A fundamental tenet of Crime Stoppers is the role that civilians must play in combating crime. It is therefore of a real concern to us that at a retail and wholesale level some businesses and individuals appear quite comfortable to purchase products that are obviously below market prices and therefore should indicate risk. Of equal concern is that manufacturers and suppliers, ostensibly compliant from a SARS perspective, are quite happy to continue trading with these entities.

It is up to every citizen to make a conscious decision not to buy illicit, smuggled or counterfeit goods, even if they are supposedly cheaper. They may be cheaper on the pocket, but the price is being paid socially and economically: in lost jobs, in factories closing down and in poorer health outcomes.

What has encouraged the growth in illicit trade in South Africa?  It is important to understand that illegal traders in South Africa specialise in trade routes rather than commodities. A route can host a wide range of commodities over time, and several commodities at the same time. For instance, routes between South Africa and China include illicit trade in abalone, clothes, electronics, drugs, firearms, human beings and diamonds, in addition to cigarettes.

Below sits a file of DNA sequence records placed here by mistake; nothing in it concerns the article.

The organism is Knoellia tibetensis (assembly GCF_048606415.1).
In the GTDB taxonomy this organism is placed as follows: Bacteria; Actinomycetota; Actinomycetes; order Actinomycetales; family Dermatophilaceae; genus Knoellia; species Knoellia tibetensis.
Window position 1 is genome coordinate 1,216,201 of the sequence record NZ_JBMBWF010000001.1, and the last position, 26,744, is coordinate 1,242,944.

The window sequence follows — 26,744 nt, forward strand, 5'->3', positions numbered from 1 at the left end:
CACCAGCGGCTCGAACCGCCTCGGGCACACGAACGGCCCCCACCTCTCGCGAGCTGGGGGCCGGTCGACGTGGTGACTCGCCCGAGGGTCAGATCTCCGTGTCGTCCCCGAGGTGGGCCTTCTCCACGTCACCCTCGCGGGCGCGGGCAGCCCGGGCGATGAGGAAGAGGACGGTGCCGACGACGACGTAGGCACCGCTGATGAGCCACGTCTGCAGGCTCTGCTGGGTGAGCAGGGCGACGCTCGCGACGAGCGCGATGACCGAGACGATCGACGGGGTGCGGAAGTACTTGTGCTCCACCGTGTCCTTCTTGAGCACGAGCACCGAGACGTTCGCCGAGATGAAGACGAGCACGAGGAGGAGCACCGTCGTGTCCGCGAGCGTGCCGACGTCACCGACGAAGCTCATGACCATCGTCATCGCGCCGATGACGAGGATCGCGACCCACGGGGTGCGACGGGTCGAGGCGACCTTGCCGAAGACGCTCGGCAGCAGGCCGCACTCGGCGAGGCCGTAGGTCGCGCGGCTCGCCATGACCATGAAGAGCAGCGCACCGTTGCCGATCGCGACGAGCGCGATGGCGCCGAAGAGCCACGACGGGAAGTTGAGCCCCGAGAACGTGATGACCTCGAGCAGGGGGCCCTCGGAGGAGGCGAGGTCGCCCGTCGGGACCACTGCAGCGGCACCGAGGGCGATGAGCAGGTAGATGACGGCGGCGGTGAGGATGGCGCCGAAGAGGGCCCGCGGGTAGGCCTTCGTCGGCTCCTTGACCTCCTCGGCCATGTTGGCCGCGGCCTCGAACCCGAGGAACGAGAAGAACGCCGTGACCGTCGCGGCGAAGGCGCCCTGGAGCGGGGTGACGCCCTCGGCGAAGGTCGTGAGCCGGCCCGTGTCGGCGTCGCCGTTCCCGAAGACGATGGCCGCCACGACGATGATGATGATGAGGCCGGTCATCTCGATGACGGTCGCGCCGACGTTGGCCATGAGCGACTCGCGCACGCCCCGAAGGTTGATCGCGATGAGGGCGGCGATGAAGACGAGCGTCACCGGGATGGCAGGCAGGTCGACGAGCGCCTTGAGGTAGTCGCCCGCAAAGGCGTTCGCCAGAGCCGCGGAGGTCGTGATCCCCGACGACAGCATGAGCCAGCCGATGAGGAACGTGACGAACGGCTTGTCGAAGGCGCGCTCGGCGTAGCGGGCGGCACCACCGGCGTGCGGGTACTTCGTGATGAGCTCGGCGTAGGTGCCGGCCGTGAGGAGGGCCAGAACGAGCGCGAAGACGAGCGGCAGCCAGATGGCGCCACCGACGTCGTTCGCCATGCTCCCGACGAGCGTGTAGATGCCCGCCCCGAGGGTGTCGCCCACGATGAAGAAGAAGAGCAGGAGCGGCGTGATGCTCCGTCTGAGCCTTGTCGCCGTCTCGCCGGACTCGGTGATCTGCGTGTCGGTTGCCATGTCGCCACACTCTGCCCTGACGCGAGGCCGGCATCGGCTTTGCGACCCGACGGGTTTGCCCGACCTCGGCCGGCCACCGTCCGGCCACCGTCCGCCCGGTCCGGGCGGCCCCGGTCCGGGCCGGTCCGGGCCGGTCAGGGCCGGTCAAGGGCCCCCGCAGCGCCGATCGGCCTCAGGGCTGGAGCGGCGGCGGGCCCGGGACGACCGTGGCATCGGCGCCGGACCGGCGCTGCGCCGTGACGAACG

The illicit trade in a number of commodities has been able to grow in South Africa as a result of large and highly effective organised crime syndicates.

In addition to the economic incentives, there are a number of other factors that have a significant bearing on the incidence and scale of illicit trade.

Weak border controls

For geographical reasons, the borders are impossible to police comprehensively. Smuggling takes place through known entry and exit points. Inadequate controls and corruption at such points allow smugglers to move products in large volumes.

Inadequate sanctions

The sanctions for those caught are insufficient to be a deterrent. The incentive to engage in illicit trade would be reduced if the balance of risk and reward was weighed more against the offenders. Fines do not deter professional smugglers.